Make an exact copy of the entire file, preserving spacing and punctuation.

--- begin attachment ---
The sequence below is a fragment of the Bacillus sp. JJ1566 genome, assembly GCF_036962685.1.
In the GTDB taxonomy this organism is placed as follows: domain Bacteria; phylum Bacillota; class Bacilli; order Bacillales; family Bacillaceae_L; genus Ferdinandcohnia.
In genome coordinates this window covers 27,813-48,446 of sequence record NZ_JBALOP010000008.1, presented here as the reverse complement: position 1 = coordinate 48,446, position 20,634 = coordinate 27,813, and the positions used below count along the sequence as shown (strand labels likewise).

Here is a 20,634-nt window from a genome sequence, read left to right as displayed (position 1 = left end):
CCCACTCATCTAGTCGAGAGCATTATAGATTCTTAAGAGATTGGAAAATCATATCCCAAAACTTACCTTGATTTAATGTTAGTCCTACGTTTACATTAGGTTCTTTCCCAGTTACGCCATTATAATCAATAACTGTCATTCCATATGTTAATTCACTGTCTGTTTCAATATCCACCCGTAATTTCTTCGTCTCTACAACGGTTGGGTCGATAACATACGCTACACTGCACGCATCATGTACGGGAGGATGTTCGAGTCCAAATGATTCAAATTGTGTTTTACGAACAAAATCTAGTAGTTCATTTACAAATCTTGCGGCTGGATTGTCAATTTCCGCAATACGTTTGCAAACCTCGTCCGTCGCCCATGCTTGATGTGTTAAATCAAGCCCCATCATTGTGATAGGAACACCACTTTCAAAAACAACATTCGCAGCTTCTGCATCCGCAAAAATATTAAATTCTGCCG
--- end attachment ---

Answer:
The sequence below is a fragment of the Bacillus sp. JJ1566 genome, assembly GCF_036962685.1.
In the GTDB taxonomy this organism is placed as follows: domain Bacteria; phylum Bacillota; class Bacilli; order Bacillales; family Bacillaceae_L; genus Ferdinandcohnia.
In genome coordinates this window covers 27,813-48,446 of sequence record NZ_JBALOP010000008.1, presented here as the reverse complement: position 1 = coordinate 48,446, position 20,634 = coordinate 27,813, and the positions used below count along the sequence as shown (strand labels likewise).

Here is a 20,634-nt window from a genome sequence, read left to right as displayed (position 1 = left end):
CCCACTCATCTAGTCGAGAGCATTATAGATTCTTAAGAGATTGGAAAATCATATCCCAAAACTTACCTTGATTTAATGTTAGTCCTACGTTTACATTAGGTTCTTTCCCAGTTACGCCATTATAATCAATAACTGTCATTCCATATGTTAATTCACTGTCTGTTTCAATATCCACCCGTAATTTCTTCGTCTCTACAACGGTTGGGTCGATAACATACGCTACACTGCACGCATCATGTACGGGAGGATGTTCGAGTCCAAATGATTCAAATTGTGTTTTACGAACAAAATCTAGTAGTTCATTTACAAATCTTGCGGCTGGATTGTCAATTTCCGCAATACGTTTGCAAACCTCGTCCGTCGCCCATGCTTGATGTGTTAAATCAAGCCCCATCATTGTGATAGGAACACCACTTTCAAAAACAACATTCGCAGCTTCTGCATCCGCAAAAATATTAAATTCTGCCG